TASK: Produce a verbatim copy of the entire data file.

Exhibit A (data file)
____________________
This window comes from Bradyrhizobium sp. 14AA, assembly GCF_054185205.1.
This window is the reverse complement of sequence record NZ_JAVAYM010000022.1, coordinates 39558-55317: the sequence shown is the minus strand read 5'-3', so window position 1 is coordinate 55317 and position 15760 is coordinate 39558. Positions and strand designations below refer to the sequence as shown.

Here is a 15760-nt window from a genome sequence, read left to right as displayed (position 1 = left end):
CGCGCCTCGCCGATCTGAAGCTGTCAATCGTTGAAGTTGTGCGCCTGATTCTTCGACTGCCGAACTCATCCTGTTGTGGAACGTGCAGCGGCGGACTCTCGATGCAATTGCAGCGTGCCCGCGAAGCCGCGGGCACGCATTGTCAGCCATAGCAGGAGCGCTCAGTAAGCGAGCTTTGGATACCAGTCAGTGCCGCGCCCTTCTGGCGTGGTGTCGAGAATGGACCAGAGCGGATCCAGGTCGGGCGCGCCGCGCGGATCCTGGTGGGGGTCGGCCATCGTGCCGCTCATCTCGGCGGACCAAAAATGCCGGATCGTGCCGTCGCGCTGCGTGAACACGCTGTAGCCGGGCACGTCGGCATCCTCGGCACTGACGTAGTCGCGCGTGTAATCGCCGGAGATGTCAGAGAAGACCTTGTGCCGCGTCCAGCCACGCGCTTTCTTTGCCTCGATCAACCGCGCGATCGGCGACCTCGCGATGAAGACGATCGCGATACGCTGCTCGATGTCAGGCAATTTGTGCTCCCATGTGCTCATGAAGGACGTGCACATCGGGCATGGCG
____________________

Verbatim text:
This window comes from Bradyrhizobium sp. 14AA, assembly GCF_054185205.1.
This window is the reverse complement of sequence record NZ_JAVAYM010000022.1, coordinates 39558-55317: the sequence shown is the minus strand read 5'-3', so window position 1 is coordinate 55317 and position 15760 is coordinate 39558. Positions and strand designations below refer to the sequence as shown.

Here is a 15760-nt window from a genome sequence, read left to right as displayed (position 1 = left end):
CGCGCCTCGCCGATCTGAAGCTGTCAATCGTTGAAGTTGTGCGCCTGATTCTTCGACTGCCGAACTCATCCTGTTGTGGAACGTGCAGCGGCGGACTCTCGATGCAATTGCAGCGTGCCCGCGAAGCCGCGGGCACGCATTGTCAGCCATAGCAGGAGCGCTCAGTAAGCGAGCTTTGGATACCAGTCAGTGCCGCGCCCTTCTGGCGTGGTGTCGAGAATGGACCAGAGCGGATCCAGGTCGGGCGCGCCGCGCGGATCCTGGTGGGGGTCGGCCATCGTGCCGCTCATCTCGGCGGACCAAAAATGCCGGATCGTGCCGTCGCGCTGCGTGAACACGCTGTAGCCGGGCACGTCGGCATCCTCGGCACTGACGTAGTCGCGCGTGTAATCGCCGGAGATGTCAGAGAAGACCTTGTGCCGCGTCCAGCCACGCGCTTTCTTTGCCTCGATCAACCGCGCGATCGGCGACCTCGCGATGAAGACGATCGCGATACGCTGCTCGATGTCAGGCAATTTGTGCTCCCATGTGCTCATGAAGGACGTGCACATCGGGCATGGCG